In this Working Paper, we describe how we used stochastic simulation to evaluate the risks surrounding the January 2006 nime Economic Outlook (neo) for the world economy. We summarise the main results by showing confidence intervals around the baseline projection as well as probabilities that certain events will occur. The results presented in this Working Paper are of an illustrative nature and do not constitute an update of the January 2006 nime Economic Outlook.
This exercise is motivated by the fact that the public discussion of point projections very often treats these as accurate statements on future effective outcomes, notwithstanding that projections made on the basis of macroeconomic models are exposed to several risks. Indeed, macroeconometric models are no more than the best possible representations of complex interactions in the economy, making their use subject to risks related for instance to the behavioural equations’ error terms and to the model’s exogenous variables.
The Working Paper is structured as follows. The first chapter gives a brief introduction and summarises the main results. The second chapter describes how the stochastic simulation of the nime model is implemented. The third chapter discusses the main results. There we present confidence intervals for the major macroeconomic variables of the euro area, the United States and Japan. We also estimate the probabilities of occurrence of specific events.
The stochastic simulation results show for instance that there is a 95 per cent probability that gdp growth in the euro area will come out between 1.5 per cent and 3 per cent in 2006. Similarly, there is a 95 per cent probability that real gdp growth will come out between 0.3 and 2.8 per cent in 2012. For the United States, the 95 per cent confidence interval places real gdp growth between 2.5 and 4.2 per cent in 2006 and between 1.3 and 3.3 per cent in 2012. For Japan, there is a 95 per cent probability that real gdp growth will come out between 0.8 and 2.8 per cent in 2006 and between 0.1 and 2.4 per cent in 2012.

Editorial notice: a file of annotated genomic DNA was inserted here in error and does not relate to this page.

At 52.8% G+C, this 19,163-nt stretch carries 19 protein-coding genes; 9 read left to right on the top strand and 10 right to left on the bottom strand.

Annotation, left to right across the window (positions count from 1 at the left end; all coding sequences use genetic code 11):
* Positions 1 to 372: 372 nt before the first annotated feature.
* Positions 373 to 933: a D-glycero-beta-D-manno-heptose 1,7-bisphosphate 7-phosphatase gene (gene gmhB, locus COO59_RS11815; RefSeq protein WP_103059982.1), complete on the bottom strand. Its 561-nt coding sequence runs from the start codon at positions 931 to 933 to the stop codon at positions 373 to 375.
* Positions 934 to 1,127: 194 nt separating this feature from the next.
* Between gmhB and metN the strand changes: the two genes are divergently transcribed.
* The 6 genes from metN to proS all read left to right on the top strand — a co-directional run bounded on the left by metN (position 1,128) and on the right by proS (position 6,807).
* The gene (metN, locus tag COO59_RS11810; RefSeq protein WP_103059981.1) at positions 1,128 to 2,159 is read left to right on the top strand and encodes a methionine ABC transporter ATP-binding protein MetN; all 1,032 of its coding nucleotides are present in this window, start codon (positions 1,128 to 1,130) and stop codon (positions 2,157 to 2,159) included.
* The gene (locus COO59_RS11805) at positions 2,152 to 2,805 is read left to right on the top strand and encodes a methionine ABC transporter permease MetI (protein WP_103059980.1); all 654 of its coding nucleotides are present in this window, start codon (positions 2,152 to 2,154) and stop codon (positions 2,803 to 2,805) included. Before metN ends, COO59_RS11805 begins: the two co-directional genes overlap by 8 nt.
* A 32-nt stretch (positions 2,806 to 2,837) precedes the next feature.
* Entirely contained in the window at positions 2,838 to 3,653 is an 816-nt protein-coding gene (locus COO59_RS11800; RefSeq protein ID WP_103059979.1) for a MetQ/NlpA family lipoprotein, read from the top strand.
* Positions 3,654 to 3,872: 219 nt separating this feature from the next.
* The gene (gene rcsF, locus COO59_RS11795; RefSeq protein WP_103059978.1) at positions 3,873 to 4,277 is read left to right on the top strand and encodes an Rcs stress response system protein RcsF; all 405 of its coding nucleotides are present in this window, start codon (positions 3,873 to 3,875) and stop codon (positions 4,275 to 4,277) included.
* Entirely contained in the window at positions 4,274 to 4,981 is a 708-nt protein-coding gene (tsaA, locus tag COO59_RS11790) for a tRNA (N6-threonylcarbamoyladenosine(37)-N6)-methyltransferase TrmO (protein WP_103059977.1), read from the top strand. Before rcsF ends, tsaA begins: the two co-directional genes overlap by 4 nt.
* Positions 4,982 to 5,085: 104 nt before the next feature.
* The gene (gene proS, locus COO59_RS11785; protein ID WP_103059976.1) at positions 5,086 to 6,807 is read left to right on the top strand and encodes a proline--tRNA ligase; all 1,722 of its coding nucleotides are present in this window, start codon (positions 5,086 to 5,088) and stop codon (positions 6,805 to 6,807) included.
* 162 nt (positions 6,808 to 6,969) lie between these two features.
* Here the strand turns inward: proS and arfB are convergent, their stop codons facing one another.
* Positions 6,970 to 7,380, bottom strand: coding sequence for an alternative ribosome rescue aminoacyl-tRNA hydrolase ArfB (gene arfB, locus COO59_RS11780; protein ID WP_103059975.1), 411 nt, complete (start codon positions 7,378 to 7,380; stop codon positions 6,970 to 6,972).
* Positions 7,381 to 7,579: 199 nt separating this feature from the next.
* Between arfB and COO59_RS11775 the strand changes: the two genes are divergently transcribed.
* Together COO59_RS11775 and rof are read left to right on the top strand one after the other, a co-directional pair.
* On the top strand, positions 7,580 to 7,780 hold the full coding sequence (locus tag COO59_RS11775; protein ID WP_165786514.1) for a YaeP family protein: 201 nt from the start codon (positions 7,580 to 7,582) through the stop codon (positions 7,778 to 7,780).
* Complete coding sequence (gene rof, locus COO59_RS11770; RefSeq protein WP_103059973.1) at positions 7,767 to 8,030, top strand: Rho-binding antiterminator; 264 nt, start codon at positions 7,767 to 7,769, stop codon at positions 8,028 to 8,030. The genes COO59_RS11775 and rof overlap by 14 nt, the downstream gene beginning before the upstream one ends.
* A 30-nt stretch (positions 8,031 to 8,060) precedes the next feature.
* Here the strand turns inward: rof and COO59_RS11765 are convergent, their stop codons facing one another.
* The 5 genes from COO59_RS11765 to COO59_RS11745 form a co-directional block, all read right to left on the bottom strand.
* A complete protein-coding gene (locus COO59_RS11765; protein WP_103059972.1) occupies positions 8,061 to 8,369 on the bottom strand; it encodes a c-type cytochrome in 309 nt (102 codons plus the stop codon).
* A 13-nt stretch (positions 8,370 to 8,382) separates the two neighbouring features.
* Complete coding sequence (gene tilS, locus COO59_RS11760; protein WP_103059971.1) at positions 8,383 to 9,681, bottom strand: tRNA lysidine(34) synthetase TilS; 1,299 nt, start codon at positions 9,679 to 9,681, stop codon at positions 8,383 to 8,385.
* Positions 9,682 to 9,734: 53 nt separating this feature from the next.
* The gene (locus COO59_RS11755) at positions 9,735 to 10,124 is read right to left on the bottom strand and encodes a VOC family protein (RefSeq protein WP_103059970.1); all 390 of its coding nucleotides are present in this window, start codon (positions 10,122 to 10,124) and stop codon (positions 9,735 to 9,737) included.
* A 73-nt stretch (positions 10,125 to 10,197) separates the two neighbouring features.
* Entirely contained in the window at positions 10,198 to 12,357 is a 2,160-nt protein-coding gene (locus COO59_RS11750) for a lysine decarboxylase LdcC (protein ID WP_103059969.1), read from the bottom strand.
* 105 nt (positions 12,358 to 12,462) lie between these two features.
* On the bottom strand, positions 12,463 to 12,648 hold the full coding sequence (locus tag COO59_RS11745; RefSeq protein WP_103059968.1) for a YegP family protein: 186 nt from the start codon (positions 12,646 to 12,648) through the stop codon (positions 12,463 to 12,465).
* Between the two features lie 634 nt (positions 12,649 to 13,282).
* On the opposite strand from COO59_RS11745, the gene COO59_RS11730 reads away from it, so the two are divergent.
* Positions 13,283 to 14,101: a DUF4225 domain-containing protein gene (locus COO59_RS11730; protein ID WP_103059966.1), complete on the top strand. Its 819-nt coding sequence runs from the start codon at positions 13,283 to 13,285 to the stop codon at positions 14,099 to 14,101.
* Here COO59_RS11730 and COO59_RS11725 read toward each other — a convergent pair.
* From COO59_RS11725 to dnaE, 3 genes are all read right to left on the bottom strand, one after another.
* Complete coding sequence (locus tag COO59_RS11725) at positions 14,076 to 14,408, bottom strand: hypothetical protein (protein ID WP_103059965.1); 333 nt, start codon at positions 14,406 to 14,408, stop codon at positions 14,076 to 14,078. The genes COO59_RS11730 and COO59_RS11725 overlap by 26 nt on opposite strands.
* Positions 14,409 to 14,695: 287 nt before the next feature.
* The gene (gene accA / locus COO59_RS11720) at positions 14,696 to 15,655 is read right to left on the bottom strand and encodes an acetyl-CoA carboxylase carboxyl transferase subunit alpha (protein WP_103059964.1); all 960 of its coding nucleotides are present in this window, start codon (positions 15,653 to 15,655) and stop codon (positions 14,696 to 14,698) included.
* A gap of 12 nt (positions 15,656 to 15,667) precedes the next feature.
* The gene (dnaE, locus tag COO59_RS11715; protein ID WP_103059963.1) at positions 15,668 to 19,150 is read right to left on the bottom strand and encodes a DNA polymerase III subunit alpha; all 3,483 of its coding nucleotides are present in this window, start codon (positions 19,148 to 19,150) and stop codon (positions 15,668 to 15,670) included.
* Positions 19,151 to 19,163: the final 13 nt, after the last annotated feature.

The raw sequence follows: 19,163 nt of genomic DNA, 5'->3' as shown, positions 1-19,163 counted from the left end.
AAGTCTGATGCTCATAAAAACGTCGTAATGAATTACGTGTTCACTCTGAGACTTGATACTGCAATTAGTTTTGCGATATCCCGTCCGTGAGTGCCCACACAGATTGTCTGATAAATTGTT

Stochastic simulation also allows us to estimate the probability of the occurrence of a specific event. For instance, the simulation results indicate that there is a limited 1 per cent probability, that under current policies, gdp growth in the euro area will be smaller in 2006 than in 2005. Furthermore, the probability that gdp growth in the euro area will come out above 3 per cent over the entire 2010-2012 period, as targeted under the Lisbon Agenda, is also negligible. There is only a 13.3 per cent probability that euro area inflation will effectively stay below the ecb’s 2 per cent upper limit over the entire 2006-2012 period. The probability that the euro area’s nominal short-term interest rate will come out 25 basis points higher in 2006 than in 2005, when it averaged 2.2 per cent, is estimated at 23.7 per cent; the probability that monetary policy will tighten more strongly, raising the short-term interest rate by 50 basis points in 2006, is estimated at only 1.7 per cent. This compares with a 83.8 per cent probability that the us short-term interest rate will come out 50 basis points higher in 2006 than in 2005. Finally, although the latest neo baseline projection shows that the rise in Japan’s deflator of private consumption should come out at 0.3 per cent in 2006, Table 2 shows there is still a 31.7 per cent probability of deflation in 2006. However, the probability of deflation occurring consecutively in 2006 and in 2007 is just 4.9 per cent.